Idaho's CUs In Joint Plan To Reach Hispanics

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Idaho's credit unions have joined with the Idaho Migrant Council to offer free financial education to Hispanic consumers in the state.

The program follows a meeting in early 2002 among state leagues in eight western states agreed to cooperate in the development of a financial education project-branded the Economic Power Project-aimed at serving the unbanked or underserved, minority populations in their respective states. This includes those individuals who have never established a relationship with a regulated financial institution due to social, cultural, financial or other barriers, the groups said.

The state leagues worked with the National Credit Union Foundation on an application for a federal grant from the U.S. Treasury Department under its inaugural "First Accounts" program, ultimately winning a $38,000 grant.

"The focus of this grant and others made to the participating leagues is an 18-month, multi-state financial education project designed to actively assist the unbanked and underserved populations in these states by giving them the knowledge necessary to gain access to credit and basic financial services through the credit union movement," the Idaho league reported.

In its case, the Idaho league said it is expecting that at the conclusion of this 18-month project, more than 750 unbanked individuals in Idaho will establish relationships with a regulated financial institution.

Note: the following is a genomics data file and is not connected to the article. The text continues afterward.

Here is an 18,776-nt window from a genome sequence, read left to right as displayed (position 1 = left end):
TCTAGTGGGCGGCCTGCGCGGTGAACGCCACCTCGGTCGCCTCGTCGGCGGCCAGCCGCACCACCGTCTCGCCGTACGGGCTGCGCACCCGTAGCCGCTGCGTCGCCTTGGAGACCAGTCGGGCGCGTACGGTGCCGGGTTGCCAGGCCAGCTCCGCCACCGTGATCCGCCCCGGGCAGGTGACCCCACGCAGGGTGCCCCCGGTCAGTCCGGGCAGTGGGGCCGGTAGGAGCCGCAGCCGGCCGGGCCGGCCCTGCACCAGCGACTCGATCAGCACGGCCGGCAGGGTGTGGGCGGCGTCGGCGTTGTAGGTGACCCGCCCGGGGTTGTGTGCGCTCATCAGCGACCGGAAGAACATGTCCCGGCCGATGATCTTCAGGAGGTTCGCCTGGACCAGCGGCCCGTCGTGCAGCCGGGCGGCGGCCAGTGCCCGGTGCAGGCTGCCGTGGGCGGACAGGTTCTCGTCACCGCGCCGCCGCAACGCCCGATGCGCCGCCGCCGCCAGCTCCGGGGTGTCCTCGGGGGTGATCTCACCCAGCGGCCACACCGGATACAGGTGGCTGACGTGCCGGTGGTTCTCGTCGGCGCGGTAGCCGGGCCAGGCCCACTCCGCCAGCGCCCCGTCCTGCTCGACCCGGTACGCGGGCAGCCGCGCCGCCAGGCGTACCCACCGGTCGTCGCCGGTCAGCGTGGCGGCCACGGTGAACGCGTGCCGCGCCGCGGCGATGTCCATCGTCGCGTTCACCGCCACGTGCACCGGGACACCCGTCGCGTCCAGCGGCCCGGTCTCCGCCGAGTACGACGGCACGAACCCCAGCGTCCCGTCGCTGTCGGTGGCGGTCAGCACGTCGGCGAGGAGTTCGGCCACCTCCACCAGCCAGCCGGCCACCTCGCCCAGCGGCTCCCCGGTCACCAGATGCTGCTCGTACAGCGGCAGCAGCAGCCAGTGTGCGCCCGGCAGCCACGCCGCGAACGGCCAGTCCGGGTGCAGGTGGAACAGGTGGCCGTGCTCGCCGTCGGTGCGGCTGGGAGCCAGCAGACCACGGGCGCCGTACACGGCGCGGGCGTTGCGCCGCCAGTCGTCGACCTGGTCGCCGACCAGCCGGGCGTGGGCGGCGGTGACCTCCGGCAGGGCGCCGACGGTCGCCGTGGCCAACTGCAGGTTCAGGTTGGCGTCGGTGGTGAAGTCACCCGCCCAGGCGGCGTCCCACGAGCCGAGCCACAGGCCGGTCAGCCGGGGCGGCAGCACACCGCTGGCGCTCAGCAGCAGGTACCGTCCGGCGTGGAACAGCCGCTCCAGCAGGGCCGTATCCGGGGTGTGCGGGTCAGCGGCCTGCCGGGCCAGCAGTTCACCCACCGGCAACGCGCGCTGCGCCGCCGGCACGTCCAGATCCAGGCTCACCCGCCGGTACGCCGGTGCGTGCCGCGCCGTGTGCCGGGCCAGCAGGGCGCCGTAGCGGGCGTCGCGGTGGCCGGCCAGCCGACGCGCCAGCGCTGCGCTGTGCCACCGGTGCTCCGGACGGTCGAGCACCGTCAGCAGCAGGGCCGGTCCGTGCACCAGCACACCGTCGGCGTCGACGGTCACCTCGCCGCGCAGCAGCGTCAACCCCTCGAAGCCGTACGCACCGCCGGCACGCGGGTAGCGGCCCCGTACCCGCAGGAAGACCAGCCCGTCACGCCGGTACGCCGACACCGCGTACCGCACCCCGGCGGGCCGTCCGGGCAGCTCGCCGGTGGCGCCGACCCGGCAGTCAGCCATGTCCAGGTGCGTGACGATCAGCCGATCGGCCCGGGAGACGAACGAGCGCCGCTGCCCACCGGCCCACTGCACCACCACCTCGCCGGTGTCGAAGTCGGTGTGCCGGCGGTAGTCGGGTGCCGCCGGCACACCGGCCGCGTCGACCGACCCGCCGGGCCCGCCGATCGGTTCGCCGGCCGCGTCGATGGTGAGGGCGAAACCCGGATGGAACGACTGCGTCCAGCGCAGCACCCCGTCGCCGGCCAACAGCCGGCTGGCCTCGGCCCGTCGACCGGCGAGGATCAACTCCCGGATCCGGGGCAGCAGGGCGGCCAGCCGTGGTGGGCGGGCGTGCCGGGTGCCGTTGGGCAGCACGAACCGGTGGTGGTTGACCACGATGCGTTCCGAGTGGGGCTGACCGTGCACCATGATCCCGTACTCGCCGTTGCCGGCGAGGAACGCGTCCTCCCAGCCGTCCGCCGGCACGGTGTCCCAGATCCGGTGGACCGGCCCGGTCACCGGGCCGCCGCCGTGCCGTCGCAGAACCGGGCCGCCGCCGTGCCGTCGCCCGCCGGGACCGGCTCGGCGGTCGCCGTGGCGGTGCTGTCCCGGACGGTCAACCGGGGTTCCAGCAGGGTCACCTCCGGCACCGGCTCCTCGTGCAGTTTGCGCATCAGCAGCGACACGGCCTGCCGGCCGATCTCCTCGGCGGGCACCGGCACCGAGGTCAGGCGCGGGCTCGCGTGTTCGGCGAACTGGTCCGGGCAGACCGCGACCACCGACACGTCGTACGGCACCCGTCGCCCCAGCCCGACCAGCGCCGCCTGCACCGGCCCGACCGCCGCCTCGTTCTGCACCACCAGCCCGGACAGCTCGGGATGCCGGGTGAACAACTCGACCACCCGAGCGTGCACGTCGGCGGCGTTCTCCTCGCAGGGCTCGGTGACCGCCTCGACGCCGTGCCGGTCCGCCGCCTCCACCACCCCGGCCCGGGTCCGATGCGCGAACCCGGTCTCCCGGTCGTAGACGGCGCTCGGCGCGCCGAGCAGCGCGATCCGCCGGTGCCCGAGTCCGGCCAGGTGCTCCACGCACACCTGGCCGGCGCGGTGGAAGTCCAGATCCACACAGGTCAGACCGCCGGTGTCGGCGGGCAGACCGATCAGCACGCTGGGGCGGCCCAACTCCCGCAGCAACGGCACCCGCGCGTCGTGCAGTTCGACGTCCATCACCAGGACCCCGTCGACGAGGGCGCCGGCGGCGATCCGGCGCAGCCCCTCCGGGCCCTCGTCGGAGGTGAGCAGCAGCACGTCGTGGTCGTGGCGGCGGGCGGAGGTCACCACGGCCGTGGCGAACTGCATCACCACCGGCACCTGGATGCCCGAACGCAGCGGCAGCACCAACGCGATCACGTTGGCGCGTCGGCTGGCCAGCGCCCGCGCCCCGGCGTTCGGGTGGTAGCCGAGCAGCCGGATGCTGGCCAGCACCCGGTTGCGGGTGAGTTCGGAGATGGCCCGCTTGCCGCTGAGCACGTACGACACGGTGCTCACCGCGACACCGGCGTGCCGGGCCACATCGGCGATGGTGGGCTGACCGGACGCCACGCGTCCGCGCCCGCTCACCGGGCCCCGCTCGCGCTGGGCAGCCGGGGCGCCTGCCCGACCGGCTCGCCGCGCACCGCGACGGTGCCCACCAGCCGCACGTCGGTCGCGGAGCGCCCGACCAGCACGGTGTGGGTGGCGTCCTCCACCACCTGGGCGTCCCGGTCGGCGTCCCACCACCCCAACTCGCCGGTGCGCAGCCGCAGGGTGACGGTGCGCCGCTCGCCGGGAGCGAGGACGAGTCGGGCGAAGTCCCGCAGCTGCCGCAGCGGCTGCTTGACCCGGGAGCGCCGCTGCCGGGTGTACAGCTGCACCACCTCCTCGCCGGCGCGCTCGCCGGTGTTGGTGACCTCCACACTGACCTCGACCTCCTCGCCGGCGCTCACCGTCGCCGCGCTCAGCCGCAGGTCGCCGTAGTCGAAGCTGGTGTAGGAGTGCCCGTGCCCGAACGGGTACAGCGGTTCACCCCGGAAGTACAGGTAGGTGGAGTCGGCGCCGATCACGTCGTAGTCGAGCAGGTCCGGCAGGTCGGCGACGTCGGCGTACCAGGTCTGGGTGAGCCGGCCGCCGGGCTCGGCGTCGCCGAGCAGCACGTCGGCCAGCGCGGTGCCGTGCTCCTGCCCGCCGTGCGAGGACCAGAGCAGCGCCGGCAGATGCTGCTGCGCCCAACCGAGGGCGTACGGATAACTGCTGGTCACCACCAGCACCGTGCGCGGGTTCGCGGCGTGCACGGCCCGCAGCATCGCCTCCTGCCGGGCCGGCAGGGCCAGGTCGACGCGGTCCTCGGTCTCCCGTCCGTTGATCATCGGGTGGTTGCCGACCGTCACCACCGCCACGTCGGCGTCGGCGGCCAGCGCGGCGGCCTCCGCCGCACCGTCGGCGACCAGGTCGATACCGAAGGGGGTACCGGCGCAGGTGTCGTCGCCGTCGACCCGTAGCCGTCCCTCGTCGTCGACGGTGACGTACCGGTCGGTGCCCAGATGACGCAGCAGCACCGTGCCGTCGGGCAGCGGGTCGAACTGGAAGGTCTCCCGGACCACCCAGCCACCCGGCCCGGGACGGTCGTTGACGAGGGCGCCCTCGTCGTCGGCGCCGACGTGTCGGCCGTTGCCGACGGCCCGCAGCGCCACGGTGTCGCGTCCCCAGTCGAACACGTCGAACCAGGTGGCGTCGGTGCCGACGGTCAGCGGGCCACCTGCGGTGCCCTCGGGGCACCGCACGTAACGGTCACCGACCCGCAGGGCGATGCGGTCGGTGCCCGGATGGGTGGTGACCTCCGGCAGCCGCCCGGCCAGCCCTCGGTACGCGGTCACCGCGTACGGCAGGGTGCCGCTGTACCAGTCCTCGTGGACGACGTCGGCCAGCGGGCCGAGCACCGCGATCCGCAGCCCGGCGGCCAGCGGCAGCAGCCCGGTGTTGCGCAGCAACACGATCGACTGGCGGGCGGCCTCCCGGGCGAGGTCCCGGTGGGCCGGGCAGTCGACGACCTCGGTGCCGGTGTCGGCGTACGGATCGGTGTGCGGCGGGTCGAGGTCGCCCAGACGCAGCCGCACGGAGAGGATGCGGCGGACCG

The program is using portions of the "Money Smart" curriculum (in both English and Spanish versions) developed by the Federal Deposit Insurance Corporation to include a variety of topics.

In addition, the project's identified target populations will gain access to affordable international money transfer services at greatly reduced costs through several Idaho credit union via the World Council of Credit Unions' IRnet program.

Among the Idaho participants are Canco Credit Union, Idadiv Credit Union and Quinco Credit Union in the Nampa-Caldwell area, and Mountain View Credit Union in Garden City.

Since beginning the program in April, the Idaho league reported that 10 Spanish language financial education classes have been conducted through the Idaho Migrant Council, reaching nearly 100 people.

"Many of these are individuals within the Hispanic community who are not using mainstream financial providers and are therefore easy prey to businesses that charge exorbitant fees for check cashing, small loans and money transmission services," the league noted.

Over the course of the next year, the project will be expanded throughout Southern and Eastern Idaho to provide financial education to the Hispanic populations in those areas.

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